ExploreSouthernHistory.com - Old Smithville Burying Ground, North Carolina
ExploreSouthernHistory.com - Old Smithville Burying Ground, North Carolina
Old Smithville Burying Ground
The historic old cemetery dates back to before the
American Revolution and has chronicled the passing
of time on the lower Cape Fear River.
Old Smithville Burying
The historic old
cemetery dates back to the
middle 1700s and preserves
the graves of soldiers of both
the American Revolution and
the Civil War.
Lest We Forget...
A small Confederate flag
flaps in the wind over the
grave of a Southern soldier.
Shaded by the Oaks
The stones of the Old
Smithville Burying Ground tell
the story of life and death in
the Southport area for more
than 250 years.
Old Smithville Burying Ground - Southport, North Carolina
Resting Place of Heroes...
Shaded by beautiful oak trees, the historic
Old Smithville Burying Ground in
chronicles the passage of time along North
Carolina's lower Cape Fear River.

In its fading stones and graves - both marked
and unmarked - can be read the history not
only of a city and a region, but of our nation
as well.

Not long after the English began building Fort
Johnston at present-day Southport in 1745, a
small community began to develop around
the military garrison near the mouth of the
Cape Fear River. Ships coming into the river
needed pilots and the protection of the fort
offered an ideal place for harbor pilots to
settle. They were joined there by traders and

As is the case with all communities, the little
village at Fort Johnston needed a place to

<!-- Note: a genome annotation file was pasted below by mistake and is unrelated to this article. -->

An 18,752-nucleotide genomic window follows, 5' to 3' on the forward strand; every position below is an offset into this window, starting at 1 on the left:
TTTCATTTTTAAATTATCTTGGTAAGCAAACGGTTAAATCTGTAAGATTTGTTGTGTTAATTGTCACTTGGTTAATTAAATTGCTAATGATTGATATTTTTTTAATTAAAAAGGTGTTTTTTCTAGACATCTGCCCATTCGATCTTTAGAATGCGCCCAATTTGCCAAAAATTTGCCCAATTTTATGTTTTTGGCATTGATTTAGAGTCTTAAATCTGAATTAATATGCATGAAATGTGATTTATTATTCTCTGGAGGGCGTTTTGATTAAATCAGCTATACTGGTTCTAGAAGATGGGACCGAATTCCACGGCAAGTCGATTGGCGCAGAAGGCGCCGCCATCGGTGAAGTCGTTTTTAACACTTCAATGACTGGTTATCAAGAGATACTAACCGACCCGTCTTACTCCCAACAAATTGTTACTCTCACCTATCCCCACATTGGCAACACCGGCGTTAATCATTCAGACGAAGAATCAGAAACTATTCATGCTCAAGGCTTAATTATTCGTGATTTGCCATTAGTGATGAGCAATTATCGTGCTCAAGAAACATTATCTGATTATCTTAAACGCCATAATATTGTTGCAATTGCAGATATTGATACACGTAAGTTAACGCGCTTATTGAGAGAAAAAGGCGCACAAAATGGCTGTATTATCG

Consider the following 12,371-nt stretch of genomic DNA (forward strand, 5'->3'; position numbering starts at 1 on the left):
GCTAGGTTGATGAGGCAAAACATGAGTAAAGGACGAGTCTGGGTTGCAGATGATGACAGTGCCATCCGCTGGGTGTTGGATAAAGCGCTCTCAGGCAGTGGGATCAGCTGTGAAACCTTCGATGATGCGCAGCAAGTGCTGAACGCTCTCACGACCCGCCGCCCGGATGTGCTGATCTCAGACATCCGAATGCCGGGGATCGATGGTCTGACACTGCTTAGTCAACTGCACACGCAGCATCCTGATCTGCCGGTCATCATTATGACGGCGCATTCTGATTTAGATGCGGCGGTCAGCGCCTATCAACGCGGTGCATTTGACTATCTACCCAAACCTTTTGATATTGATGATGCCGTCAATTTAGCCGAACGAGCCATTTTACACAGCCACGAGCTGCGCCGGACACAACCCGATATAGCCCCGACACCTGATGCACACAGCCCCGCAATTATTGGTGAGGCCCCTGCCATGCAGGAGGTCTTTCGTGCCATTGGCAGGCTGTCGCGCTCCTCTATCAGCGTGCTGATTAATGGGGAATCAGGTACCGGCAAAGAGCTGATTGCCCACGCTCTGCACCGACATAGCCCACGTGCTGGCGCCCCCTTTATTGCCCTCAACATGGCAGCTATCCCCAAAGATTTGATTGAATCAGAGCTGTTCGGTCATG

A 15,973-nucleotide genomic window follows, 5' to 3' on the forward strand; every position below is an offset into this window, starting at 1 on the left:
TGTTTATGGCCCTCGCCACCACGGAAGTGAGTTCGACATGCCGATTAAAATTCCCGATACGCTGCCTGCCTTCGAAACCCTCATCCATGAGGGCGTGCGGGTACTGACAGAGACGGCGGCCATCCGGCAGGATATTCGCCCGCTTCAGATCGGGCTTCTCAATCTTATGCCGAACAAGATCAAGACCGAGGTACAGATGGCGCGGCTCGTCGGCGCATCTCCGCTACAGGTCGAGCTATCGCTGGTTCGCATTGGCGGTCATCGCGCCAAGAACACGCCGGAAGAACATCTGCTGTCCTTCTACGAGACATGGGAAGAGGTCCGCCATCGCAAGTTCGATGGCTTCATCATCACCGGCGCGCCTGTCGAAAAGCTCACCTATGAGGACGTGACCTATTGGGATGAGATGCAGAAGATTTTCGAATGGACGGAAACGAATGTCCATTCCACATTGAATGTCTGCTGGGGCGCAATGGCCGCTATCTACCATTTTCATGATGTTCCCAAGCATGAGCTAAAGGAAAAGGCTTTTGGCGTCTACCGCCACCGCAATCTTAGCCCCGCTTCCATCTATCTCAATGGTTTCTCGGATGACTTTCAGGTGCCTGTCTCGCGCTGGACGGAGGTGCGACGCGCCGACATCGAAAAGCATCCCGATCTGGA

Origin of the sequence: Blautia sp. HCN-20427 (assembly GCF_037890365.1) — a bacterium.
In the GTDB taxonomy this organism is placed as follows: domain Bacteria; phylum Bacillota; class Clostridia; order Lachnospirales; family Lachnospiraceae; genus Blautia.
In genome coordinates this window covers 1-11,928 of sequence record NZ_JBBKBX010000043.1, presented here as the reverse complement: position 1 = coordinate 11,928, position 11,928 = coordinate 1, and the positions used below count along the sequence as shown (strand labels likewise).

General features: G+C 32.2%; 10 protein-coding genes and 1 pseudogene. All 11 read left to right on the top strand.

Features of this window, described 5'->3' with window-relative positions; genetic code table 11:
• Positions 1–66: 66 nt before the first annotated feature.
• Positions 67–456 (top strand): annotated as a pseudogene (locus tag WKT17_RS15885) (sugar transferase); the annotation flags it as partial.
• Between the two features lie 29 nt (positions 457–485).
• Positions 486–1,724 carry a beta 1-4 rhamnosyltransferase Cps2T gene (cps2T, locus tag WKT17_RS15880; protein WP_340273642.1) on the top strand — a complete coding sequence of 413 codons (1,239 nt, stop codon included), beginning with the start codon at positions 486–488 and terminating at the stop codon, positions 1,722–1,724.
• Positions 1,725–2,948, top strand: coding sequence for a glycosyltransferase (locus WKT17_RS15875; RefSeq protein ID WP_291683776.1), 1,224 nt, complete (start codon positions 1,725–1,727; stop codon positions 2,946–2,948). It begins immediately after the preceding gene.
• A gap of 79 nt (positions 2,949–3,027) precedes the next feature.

bury its dead and it was not long before the
first graves were prepared at what is now the
Old Smithville Burying Ground. By the time
the community was designated the town of
Smithville in 1792, the little cemetery had
already been in existence for a number of

Monuments in the cemetery honor some of
the most notable individuals in American
history, among them Governor Benjamin
Smith, for whom Smithville was named. Born
in surrounding Brunswick County in 1756,
Smith served valiantly in the American
Revolution. As a colonel, he fought under the
command of General George Washington
and by the time the war came to an end, his
name was inscribed with honor in the history
of his country.

Returning home to North Carolina, Smith
served in the state senate for 25 years before
his election as governor in 1810. He died in
Brunswick County, not far from where he was
born, in 1816 have lived long enough to see
the fledgling United States once again defeat
Great Britain in a military conflict, the War of

There is some dispute over the exact location
of Smith's final resting place, but local
residents believe he lies at the Old Smithville
Burying Ground. It is a logical location as the
governor was closely associated with the
community. A stone marker has been
erected to his memory and can be seen at
the old cemetery.
Another notable monument in the cemetery
honors General Robert Howe. Also a noted
officer of the American Revolution, Howe
served in both the Deep South and under
George Washington in New York and New

The Old Smithville Burying Ground is also a
place to gain a true sense of the often tragic
relationship between Southport and the
waters of Cape Fear. On a Friday the 13th
(April 13, 1877), the pilot boat
Mary K. Sprunt
disappeared into a severe storm and was
never seen again. Five men lost their lives in
the wreck, three of them related by marriage.
Monuments stand to their memory in the
ancient cemetery.

The old Burying Ground also contains the
graves of Confederate soldiers and others
who lost their lives in the service of their
state, country and community. The local
community treasures the cemetery and it is
an important part of local history and legend.

The Old Smithville Burying Ground is located
near the corner of Rhett and Nash Streets in
Southport, North Carolina. It is across the
street from the historic Old Brunswick County
Photos by Heather LaBone
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Copyright 2011 by Dale Cox
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